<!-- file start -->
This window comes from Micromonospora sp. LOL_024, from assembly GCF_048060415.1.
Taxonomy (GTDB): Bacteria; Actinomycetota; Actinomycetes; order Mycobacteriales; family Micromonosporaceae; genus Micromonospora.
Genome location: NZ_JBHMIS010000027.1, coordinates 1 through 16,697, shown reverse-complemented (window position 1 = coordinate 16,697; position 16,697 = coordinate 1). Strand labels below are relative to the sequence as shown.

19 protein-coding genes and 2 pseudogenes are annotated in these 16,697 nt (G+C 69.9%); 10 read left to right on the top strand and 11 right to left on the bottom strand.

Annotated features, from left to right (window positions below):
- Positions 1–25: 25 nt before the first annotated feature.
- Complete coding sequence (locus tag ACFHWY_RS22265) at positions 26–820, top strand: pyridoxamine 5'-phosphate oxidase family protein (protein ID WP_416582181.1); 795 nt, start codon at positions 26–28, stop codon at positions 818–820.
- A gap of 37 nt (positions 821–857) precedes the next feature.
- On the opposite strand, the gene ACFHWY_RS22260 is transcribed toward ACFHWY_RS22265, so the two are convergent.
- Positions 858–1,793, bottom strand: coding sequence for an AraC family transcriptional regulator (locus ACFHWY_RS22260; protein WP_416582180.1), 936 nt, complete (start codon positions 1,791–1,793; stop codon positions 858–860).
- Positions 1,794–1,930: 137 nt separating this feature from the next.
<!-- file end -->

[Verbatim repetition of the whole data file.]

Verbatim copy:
This window comes from Micromonospora sp. LOL_024, from assembly GCF_048060415.1.
Taxonomy (GTDB): Bacteria; Actinomycetota; Actinomycetes; order Mycobacteriales; family Micromonosporaceae; genus Micromonospora.
Genome location: NZ_JBHMIS010000027.1, coordinates 1 through 16,697, shown reverse-complemented (window position 1 = coordinate 16,697; position 16,697 = coordinate 1). Strand labels below are relative to the sequence as shown.

19 protein-coding genes and 2 pseudogenes are annotated in these 16,697 nt (G+C 69.9%); 10 read left to right on the top strand and 11 right to left on the bottom strand.

Annotated features, from left to right (window positions below):
- Positions 1–25: 25 nt before the first annotated feature.
- Complete coding sequence (locus tag ACFHWY_RS22265) at positions 26–820, top strand: pyridoxamine 5'-phosphate oxidase family protein (protein ID WP_416582181.1); 795 nt, start codon at positions 26–28, stop codon at positions 818–820.
- A gap of 37 nt (positions 821–857) precedes the next feature.
- On the opposite strand, the gene ACFHWY_RS22260 is transcribed toward ACFHWY_RS22265, so the two are convergent.
- Positions 858–1,793, bottom strand: coding sequence for an AraC family transcriptional regulator (locus ACFHWY_RS22260; protein WP_416582180.1), 936 nt, complete (start codon positions 1,791–1,793; stop codon positions 858–860).
- Positions 1,794–1,930: 137 nt separating this feature from the next.